TV - Spooks


With all series now available to binge watch on iPlayer, a reminder from a few years ago of Steve Taylor-Bryant's thoughts on Spooks...

Way back in the early part of this century, I had a life. A real life. One that didn't revolve around writing or thinking too much about films and TV, which meant I never felt as deluged by the hype for new shows as I seem to be now. But even with my tainted memory I think back and sort of remember Spooks (called M-I5 in the U.S. due to Spooks having a bad meaning over there or something) appeared on the scene without much fanfare, it just sort of started without being backed up by the kind of fanfare shows get now. That's a refreshing idea isn't it? Just watching what's on, not relying on a marketing machine to tell you you'll love it. Sometimes low key is the best way to unlock a viewer's mind and it worked for me with Spooks, as I just watched with no preconceptions of what it would contain. What I found was a spy drama that stole the best elements from the genre, with fond nods to what had come before. It was modern and technology based much like the maligned Bugs, it was action filled with a team of James Bonds and it used old school techniques which, as a fan of the 1960's and 1970's British spy films, was refreshing.

Across ten seasons, the main cast changed quite a bit as death and double agenting (it's a word!) occurred but, amongst all the Top Secret red tape, one man tried his best to keep the country safe from those who wanted to bring harm to our way of living and that man was Harry Pearce. A long time spy turned bureaucrat, Pearce ran Section D at MI-5, a team that was brought together to protect our shores from terrorists of all creeds and religious backgrounds. From working throughout the Cold War, Harry had the experience, the know how and a bundle of secrets about things done in the name of Queen and country. Peter Firth was what should be used as a template for perfect casting. Right age to carry of the world weary experienced boss, comfortable in the company of world leaders, the Home Secretary and other shadowy organisations, but edgy enough to get his hands dirty and it's no surprise that Firth lasted the whole run and into the film as the only constant member of the cast.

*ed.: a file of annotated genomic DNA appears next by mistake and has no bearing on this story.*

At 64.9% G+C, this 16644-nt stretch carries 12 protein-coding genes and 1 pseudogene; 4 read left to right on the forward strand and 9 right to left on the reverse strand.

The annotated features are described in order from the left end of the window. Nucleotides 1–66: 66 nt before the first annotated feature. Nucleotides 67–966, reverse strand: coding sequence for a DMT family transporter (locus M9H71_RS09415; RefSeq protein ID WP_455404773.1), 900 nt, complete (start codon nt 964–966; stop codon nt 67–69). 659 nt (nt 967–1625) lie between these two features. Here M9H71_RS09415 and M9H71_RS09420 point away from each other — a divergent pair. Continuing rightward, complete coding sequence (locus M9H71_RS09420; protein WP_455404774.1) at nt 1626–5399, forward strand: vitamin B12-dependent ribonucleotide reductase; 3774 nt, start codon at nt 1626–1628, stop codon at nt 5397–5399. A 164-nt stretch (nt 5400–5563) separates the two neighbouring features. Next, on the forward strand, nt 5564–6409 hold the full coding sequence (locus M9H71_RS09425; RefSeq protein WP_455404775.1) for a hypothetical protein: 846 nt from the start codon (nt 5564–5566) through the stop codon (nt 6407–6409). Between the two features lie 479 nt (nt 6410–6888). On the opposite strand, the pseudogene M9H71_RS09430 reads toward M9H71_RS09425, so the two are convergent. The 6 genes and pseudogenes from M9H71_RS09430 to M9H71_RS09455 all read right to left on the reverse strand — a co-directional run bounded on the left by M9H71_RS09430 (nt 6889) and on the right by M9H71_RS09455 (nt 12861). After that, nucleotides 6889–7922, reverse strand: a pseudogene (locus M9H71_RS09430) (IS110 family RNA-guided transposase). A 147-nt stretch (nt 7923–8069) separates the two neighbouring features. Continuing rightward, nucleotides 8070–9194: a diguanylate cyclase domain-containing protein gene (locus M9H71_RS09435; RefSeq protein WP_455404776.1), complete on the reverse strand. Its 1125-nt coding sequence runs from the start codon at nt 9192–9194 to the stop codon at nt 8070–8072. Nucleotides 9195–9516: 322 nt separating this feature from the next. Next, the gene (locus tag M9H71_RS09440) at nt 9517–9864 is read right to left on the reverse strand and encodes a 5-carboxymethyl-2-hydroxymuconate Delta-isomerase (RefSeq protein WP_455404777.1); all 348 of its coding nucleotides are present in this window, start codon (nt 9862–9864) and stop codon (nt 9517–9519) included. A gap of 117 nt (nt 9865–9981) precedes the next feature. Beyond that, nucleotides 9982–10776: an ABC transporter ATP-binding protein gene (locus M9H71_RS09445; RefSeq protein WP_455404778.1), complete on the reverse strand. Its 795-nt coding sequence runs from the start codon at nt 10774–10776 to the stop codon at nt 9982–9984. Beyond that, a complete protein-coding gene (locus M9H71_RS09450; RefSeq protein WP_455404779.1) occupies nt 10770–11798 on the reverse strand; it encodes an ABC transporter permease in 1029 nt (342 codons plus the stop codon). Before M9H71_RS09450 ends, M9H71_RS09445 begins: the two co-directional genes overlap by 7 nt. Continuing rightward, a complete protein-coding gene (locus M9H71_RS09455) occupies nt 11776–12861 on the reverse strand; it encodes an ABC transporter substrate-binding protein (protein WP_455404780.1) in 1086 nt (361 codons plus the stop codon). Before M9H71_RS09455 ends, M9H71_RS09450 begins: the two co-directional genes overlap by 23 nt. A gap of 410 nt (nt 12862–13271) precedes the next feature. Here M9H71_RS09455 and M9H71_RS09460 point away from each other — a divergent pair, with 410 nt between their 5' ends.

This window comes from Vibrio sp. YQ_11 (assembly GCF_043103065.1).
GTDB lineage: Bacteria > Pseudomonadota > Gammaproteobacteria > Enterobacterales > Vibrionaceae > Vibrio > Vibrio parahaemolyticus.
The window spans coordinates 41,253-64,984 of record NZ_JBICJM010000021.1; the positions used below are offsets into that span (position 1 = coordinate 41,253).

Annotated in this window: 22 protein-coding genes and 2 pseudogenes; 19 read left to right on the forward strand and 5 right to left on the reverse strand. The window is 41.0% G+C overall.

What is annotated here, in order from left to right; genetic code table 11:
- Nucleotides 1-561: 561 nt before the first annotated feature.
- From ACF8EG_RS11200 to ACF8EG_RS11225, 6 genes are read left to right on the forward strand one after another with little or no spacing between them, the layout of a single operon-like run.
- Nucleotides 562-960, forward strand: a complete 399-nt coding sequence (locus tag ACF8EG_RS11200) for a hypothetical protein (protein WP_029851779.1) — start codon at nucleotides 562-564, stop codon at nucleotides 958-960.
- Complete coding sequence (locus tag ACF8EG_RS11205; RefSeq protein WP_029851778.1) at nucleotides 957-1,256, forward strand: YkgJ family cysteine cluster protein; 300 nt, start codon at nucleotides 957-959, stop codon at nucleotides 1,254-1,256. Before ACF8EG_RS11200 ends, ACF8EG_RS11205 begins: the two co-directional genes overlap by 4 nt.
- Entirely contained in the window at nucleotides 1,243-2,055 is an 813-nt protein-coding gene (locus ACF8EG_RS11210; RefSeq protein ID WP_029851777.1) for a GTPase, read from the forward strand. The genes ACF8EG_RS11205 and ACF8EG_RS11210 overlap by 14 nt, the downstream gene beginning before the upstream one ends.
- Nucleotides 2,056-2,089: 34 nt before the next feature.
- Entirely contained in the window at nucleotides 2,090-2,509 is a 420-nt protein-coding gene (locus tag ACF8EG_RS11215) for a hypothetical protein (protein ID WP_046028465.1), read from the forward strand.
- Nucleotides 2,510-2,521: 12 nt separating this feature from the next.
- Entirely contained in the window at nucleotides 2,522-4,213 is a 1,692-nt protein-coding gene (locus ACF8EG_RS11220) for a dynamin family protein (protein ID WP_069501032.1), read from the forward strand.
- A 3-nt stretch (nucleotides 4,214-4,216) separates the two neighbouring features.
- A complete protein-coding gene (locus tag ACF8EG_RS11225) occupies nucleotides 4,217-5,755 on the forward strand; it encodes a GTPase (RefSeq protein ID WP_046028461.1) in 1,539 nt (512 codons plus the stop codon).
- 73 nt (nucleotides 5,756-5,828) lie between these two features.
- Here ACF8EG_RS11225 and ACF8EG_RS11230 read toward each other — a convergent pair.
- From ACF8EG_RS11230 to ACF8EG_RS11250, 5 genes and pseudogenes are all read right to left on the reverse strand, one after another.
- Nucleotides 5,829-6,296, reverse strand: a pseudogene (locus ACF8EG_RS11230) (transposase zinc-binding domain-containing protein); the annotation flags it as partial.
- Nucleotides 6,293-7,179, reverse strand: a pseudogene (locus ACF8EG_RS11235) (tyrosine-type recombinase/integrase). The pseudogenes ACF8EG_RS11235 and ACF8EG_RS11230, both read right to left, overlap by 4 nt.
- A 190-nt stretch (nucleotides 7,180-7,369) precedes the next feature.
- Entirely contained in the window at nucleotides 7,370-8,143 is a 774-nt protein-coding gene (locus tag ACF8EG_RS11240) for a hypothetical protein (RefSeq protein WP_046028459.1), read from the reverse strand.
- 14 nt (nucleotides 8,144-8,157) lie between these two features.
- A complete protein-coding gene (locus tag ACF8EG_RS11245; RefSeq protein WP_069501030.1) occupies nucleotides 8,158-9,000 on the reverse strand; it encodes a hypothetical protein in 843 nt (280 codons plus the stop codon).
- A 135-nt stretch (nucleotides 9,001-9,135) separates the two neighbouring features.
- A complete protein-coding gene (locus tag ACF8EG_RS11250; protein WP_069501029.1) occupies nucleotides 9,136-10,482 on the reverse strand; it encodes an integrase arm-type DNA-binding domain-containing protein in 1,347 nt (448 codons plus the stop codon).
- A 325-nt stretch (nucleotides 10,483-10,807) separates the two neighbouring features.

Over the years, the rest of the cast was made up of a 'who's who' of British acting talent. Rupert Penry-Jones, Matthew Macfadyen, Richard Armitage and Hermione Norris filled the all important hard as nails but clever as anything leaders amongst their respective teams. Across the seasons, Raza Jaffrey, Shazad Latif, Robert Glenister, Max Brown, Iain Glen, Sophia Myles, Lara Pulver, Tim McInnery, Lindsey Duncan, Keeley Hawes and the wonderful David Oyelowo all came and went but there are two stars that stood out for me more than the rest and they were Hugh Simon as Malcolm Wynn-Jones and Nicola Walker as Ruth Evershed.


In Malcolm you had varying degrees of a man. A patriot, a kindly uncle, a Q style boffin but, most of all, you had a man who just did his job with the minimal of fuss and a wealth of knowledge. Whilst, in the later series, the much younger Shazad Latif would look more the part of 'hacker for the government,' there was something wonderful about watching Malcolm at a computer keyboard showing the youngsters how technology can really be used. Ruth was a kettle of fish. A fantastic analyst and a confidante for her team but, as her feelings for Harry grew, you began to wonder whether her loyalty was to the crown or the man. Ruth was the member of MI5 who suffered the most personal tragedy across the years and seemed to always take the work and actions personally and in Nicola Walker you had an astonishing talent playing the role superbly well.

Such was the success of Spooks, from its acting to its writing, the bar for the spy genre in British television has been set incredibly high. Will we see a show of this ilk again? More than likely, as British television is very good at repeating itself and its ideas in a different and entertaining way. Will whatever we get ever be as good as Spooks was? Doubtful.

Follow Steve [from a discrete distance] on Twitter @STBwrites

Image - IMDb.

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